Salt-paper processing

I had so much fun learning the salt-paper process of developing negatives. What better way to take the photos I shot at Lacock Abbey, England, and process them the same way the famous resident of Lacock did. For those of you who don’t know, William Henry Fox Talbot inherited and lived at Lacock during the 19th-century. He is credited with being the father of photography because he invented the process that fixed a photo onto paper.

archway to the abbey

The story goes that he either figured this out while on his honeymoon or postponed his honeymoon because he was in the middle of his experiments. Both versions make for a good story. He figured out that if he coated paper with a salt solution and then let it dry that he could produce an image on the paper when the paper was exposed to UV light.

home of Wm Henry Fox Talbot

While on my trip to England last month I visited the home of Talbot. Just standing in the same places where Talbot made his photos was awe-inspiring. I ran around with my Hasselblad taking photos in the same locations that he used. He used his home as his subject quite often and who wouldn’t if they lived in an abbey. The first photo he made with this process was taken upstairs through the now famous oriel window. Turns out this photo was the size of a postage stamp, but it set photography on its path that has allowed all of us to enjoy it today.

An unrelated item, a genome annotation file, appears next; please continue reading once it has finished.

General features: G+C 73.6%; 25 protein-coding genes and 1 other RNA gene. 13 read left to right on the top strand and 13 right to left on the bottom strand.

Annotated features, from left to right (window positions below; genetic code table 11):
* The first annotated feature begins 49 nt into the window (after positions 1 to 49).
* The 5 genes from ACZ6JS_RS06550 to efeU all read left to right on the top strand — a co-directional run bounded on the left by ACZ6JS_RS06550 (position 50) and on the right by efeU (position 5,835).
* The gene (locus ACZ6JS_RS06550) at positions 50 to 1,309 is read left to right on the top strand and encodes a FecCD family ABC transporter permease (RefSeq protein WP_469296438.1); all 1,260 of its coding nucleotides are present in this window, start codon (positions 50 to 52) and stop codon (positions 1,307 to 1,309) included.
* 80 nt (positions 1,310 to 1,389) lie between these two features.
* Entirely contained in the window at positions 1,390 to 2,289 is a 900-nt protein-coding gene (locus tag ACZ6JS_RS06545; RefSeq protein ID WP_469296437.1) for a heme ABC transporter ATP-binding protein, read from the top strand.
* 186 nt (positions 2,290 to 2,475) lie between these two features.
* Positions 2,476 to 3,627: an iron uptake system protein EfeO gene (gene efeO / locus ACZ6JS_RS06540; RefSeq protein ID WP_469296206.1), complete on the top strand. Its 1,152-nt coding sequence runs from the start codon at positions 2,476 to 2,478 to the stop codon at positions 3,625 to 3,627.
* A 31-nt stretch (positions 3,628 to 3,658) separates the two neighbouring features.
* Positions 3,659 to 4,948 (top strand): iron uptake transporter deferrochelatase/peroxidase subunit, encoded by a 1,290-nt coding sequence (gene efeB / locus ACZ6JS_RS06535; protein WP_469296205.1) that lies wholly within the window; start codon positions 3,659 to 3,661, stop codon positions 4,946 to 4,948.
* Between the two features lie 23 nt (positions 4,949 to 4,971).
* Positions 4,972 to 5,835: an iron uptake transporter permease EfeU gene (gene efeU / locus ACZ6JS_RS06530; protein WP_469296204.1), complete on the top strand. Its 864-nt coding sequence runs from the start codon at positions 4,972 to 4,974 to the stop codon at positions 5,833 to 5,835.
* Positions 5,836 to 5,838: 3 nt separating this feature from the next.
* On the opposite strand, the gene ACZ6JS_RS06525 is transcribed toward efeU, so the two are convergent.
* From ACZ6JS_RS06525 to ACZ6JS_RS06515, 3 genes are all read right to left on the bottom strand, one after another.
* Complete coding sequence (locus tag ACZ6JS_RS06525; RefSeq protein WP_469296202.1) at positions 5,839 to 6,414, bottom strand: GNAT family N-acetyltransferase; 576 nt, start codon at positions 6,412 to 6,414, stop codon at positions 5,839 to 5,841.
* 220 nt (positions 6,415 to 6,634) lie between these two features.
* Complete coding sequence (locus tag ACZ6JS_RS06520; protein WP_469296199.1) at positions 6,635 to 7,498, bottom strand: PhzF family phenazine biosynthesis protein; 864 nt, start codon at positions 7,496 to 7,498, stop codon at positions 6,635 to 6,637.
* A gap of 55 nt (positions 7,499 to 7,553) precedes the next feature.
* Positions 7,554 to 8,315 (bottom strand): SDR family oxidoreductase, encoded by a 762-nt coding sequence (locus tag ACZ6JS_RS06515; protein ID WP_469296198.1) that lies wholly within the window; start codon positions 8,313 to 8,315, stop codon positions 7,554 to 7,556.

the famous oriel window

When I returned home Newspace Photography Center was offering a class in salt-paper processing so I knew this was my chance to make images the way Talbot did. However, without much sun in the Pacific NW at this time of year we had to use a homemade UV light box. That also made processing times much shorter than in Talbot’s day. He would have to expose his photos to light for 8 hours or more and with a light box I only had to use times of 4 to 8 minutes.

door where Talbot took a photo of his farmhands

But before you can make the prints you have to make digital negatives because your finished print is the same size as your negative.

digital negative

Now that I have had this experience I plan to set up a place in my home to do more. There is a great site at Bostwick&Sullivan where you can purchase all the supplies needed for alternative processes. They even offer the software needed to make the negatives.

I have now learned how to do wet collodion and salt paper processing. I plan to keep learning others.


About gretchen

I love living in the Pacific Northwest being close to the mountains and the ocean. My hobbies include photography, travel, reading, biking, walking and gardening. I am an Anglophile at heart and try to visit the UK often. My camera goes everywhere with me.
This entry was posted in England 2011, film, Photography, Travel and tagged , , , , , . Bookmark the permalink.

2 Responses to Salt-paper processing

  1. intresting process, intresting result too !

  2. Sue Breuner says:

    Your pictures are beautiful!

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